It’s the calf. I do not mean the source of last night’s veal that roams freely in the grasslands of Nei Menggu with the ponies. No, it’s that part of my body down the leg behind the shin that keeps reminding me that perhaps the bones have gotten too brittle for the Dong Bei cold, and the muscles have declared their utmost sympathies. It cramps with the freezing temperature as if blood flow had gotten out of fashion.
The graying of the earth’s population came to our attention when the grey panthers of Florida declared themselves a political force. In China, lao ye literally means “old man,” as lao tai tai is “old lady,” but given the culture’s honoring stance toward ancestors and the elders, the first is also used for “grandpa” and the second for “great madam.” The second is never called “grandma,” unless one wants to be ignored; however, she will smile with “auntie.” Laomai is never used at all save as an expression of hate. It means “aged” in the sense of “senile.”
Not so much the age as the body, is what we become aware of, especially when we hear the whispering wind murmuring desperately south to the tropics, and the knees quickly concur. I am musing over the reality of growing old.
Life expectancies caught our attention when we discovered that Jesus of Nazareth at 33 was actually an old man in his lifetime. Then the Anglican cleric Malthus opined that our food production only increased arithmetically while the population growth was geometrical. The markets endeared competition, and science mistakenly went onward with the notion that life is naturally a case of the “survival of the fittest.” That was not too far from Hitler’s belief that the Aryan race was the apex of human evolution.
The Malthusian theory was an ingrained economic given in the 1960s until we proved otherwise. Food not only was adequate but became abundant, and life expectancy everywhere rose. Three percent of the United States population is engaged in agriculture producing 125 percent of what is needed. The surplus has caused the government to pay some farmers not to produce!
Industrialization and information technology, particularly finances on the latter, has since come to dominate employment in the first world, and the imperial ethos of most of the developed world led it to move not only mechanized agricultural production elsewhere but also industrial manufacturing as well. The imbalance is stark as the cities attracted more farm hands than it can employ, and the financial markets set so that the rich have gotten just filthy. There are 85 folks in this planet who own the equivalent of the total worth of 3.5 billion people—half of the world’s population. That is not just unfair, it is criminal!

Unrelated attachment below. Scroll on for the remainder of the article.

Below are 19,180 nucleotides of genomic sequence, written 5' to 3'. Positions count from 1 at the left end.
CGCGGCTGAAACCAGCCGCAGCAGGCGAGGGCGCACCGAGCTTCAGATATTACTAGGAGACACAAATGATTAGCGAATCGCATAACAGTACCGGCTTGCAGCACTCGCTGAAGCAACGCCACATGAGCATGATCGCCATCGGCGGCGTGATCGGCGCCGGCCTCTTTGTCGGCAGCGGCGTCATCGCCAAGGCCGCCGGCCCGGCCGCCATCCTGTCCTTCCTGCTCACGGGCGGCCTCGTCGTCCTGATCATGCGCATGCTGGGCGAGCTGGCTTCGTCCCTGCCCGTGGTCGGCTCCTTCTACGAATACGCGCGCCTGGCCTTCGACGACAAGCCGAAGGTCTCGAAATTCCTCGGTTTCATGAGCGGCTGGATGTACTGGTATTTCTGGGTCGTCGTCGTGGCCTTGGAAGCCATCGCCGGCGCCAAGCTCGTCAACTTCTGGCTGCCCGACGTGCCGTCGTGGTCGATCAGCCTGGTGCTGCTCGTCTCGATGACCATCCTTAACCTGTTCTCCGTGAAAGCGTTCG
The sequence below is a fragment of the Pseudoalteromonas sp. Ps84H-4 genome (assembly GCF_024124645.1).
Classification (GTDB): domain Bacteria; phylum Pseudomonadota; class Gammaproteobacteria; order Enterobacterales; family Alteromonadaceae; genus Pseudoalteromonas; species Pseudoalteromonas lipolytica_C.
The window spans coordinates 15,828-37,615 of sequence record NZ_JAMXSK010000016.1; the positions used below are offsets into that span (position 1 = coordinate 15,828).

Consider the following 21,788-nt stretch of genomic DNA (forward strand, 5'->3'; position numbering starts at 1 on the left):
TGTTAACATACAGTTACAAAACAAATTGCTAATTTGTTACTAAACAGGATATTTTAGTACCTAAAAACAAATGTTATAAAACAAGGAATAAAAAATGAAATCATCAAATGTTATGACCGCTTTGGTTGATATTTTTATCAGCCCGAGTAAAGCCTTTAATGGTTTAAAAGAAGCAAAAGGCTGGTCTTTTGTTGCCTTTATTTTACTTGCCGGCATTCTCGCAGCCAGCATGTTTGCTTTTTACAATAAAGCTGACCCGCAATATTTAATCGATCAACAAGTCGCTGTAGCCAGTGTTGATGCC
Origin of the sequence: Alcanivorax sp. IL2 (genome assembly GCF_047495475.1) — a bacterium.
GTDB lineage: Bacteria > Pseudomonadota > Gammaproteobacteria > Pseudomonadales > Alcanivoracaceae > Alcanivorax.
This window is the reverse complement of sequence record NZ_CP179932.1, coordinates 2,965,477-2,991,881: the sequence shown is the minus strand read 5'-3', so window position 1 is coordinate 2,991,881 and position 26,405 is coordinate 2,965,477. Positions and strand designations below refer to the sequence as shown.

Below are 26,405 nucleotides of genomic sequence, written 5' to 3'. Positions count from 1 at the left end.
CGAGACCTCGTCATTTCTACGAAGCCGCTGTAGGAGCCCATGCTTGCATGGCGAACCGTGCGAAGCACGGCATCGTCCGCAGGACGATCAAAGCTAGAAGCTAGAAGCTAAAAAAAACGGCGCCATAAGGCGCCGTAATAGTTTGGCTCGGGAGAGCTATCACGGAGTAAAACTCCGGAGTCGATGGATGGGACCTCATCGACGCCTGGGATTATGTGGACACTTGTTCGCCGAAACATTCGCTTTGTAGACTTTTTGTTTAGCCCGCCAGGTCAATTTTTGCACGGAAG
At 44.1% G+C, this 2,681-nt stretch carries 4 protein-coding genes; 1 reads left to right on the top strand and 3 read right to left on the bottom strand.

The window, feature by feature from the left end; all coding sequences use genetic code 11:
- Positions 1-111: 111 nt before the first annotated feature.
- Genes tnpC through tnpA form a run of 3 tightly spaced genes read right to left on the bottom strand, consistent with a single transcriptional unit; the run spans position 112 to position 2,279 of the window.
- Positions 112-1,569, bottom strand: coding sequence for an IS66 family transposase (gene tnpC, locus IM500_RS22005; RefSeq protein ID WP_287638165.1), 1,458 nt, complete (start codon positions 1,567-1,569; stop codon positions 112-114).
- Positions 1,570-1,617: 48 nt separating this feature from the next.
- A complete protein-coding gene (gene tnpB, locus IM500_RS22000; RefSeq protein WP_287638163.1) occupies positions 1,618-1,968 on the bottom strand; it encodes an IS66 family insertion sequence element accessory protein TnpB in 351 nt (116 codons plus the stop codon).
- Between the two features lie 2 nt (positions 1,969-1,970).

Seventy percent of China used to live in the countryside farming, one of the reasons Mao took the side of the peasants against the learned urban illuminati in 1949, and again, during the Cultural Revolution. The certificated and diploma-holders occupied government and business positions living an elitist life style. The balance has since shifted since mechanized farming was introduced and farmers who were no longer needed in the fields come out to the cities. The government registration system, the huokuo, did not catch up fast enough so that countryside registered folks are unable to access social services such as health and education in the city. That remains to be CCP’s current major challenges.
Another is the radical increase in life expectancy since the specter of famine had been eradicated after a fashion. The forced retirement age of men at 60 and women at 55 had just been upped by five years. The grey panther population poured their resources on their offspring(s) only to find themselves abandoned in old age in the countryside as the newer generation find their place in the workplace and are seemingly having difficulty at it close to home so they throve into the crowded cities of the land.
Industrialization cannot absorb the workforce fast enough. At the turn into the millennium, less than 30 percent of high school graduates enrolled at universities. Last year, 62 percent were accommodated to learn about the art and discipline of physiological, social, psychological, and mechanical sciences. The government sprouted college campuses in China, in the same way that the United States created land grant colleges of which NMC was a direct beneficiary in the CNMI.
But the ranks of the lao ye and lao tai tai are evidently filled. Consequently, China just relaxed its one-child family and upped the retirement age. However, the wisdom of the ages has been left to stray on its own as older folks currently of the realm who fought the wars of sustainable livelihood has seemingly forsaken the reflective capacities of the ancient sages.
One poster that graces my room is that of old Lao Tzu pictured with white beard and mustache, slit-eyed, bald headed and with grayed temples, sitting on stones up the hill near a pine tree, left hand stroking the beard and the other, half stretched out like a mendicant monk with this quote:
If you are depressed,
you are living in the past.
If you are anxious,
you are living in the future.
If you are at peace,
you are living in the present.
It looks like I have good company in the monastic cloister of the soul.
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Jaime Vergara previously taught at SVES in the CNMI. A peripatetic pedagogue, he last taught in China but makes Honolulu, Shenyang, and Saipan home. He can be reached at email@example.com.